He said he would spend more time monitoring Catholic churches in mainland China, according to The Associated Press, which quoted him as saying: “I do not retire to rest. The mainland Chinese church is huge and complicated. Sometimes the pope wants me to give him some advice, so I need more time to research it.”
Zen, who turns 77 next month, had twice before asked to be relieved of his diocesan duties. Pope Benedict XVI, he said Wednesday, approved his latest request to step down.
Zen, who was born in Shanghai and fled to Hong Kong after the Chinese civil war, has led the diocese since 2002. Bishop John Tong Hon, 69, who was born in Hong Kong, has been designated as his likely successor.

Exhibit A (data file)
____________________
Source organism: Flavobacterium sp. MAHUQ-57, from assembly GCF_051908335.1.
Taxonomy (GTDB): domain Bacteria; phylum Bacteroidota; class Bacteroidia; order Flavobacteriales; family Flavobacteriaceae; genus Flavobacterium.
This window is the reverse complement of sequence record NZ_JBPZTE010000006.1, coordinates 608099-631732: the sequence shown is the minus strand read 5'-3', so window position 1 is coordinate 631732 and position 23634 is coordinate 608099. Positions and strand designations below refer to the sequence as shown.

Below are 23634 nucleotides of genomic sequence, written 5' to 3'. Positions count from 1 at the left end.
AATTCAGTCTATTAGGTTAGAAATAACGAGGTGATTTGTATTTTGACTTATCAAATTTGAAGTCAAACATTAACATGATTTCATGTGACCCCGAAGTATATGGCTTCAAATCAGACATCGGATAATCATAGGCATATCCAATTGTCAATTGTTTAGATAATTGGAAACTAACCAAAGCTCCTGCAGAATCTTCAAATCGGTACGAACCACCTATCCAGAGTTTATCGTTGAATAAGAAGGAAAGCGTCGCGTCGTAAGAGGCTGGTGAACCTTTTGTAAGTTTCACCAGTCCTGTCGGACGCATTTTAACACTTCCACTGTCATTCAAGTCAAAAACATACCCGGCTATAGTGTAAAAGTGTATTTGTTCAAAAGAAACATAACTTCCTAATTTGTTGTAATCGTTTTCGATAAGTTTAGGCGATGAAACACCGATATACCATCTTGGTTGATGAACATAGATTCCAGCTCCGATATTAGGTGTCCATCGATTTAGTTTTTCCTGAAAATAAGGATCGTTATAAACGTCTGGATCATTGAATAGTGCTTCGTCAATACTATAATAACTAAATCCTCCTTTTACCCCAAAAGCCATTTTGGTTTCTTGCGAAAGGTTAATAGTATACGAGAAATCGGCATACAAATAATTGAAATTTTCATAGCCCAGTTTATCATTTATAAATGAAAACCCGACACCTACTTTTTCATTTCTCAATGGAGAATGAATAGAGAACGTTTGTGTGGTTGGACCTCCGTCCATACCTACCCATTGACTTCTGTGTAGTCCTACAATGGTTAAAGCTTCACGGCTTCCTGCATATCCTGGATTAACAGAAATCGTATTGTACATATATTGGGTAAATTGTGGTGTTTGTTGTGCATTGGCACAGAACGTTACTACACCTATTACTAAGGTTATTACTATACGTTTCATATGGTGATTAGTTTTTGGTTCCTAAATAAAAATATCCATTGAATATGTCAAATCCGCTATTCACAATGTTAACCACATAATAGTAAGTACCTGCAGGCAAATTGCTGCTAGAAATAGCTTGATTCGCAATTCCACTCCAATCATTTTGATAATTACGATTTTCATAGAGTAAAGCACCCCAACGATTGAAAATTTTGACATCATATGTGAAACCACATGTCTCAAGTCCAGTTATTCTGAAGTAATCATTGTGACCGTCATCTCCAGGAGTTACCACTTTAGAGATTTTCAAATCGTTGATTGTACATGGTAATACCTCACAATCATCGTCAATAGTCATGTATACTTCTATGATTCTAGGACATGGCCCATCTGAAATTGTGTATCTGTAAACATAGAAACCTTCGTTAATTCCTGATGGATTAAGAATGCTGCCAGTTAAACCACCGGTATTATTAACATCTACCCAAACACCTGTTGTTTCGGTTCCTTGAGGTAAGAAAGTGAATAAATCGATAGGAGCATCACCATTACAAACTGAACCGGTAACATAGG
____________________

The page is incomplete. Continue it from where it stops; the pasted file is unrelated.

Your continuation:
The Roman Catholic diocese of Hong Kong has an estimated 250,000 members. Macao, the former Portuguese colony and China’s other semiautonomous territory, has the only other Roman Catholic diocese in China.
Beijing and the Vatican have not had formal relations since Mao Zedong expelled the papal nuncio in 1951, two years after the Communist takeover. The relationship continues to be strained over the Holy See’s recognition of Taiwan.
Mao created the Chinese Catholic Patriotic Association in 1957 to control the church on the mainland. It now has an estimated 7 million members. Several million more mainland Catholics worship in underground churches, according to religion scholars.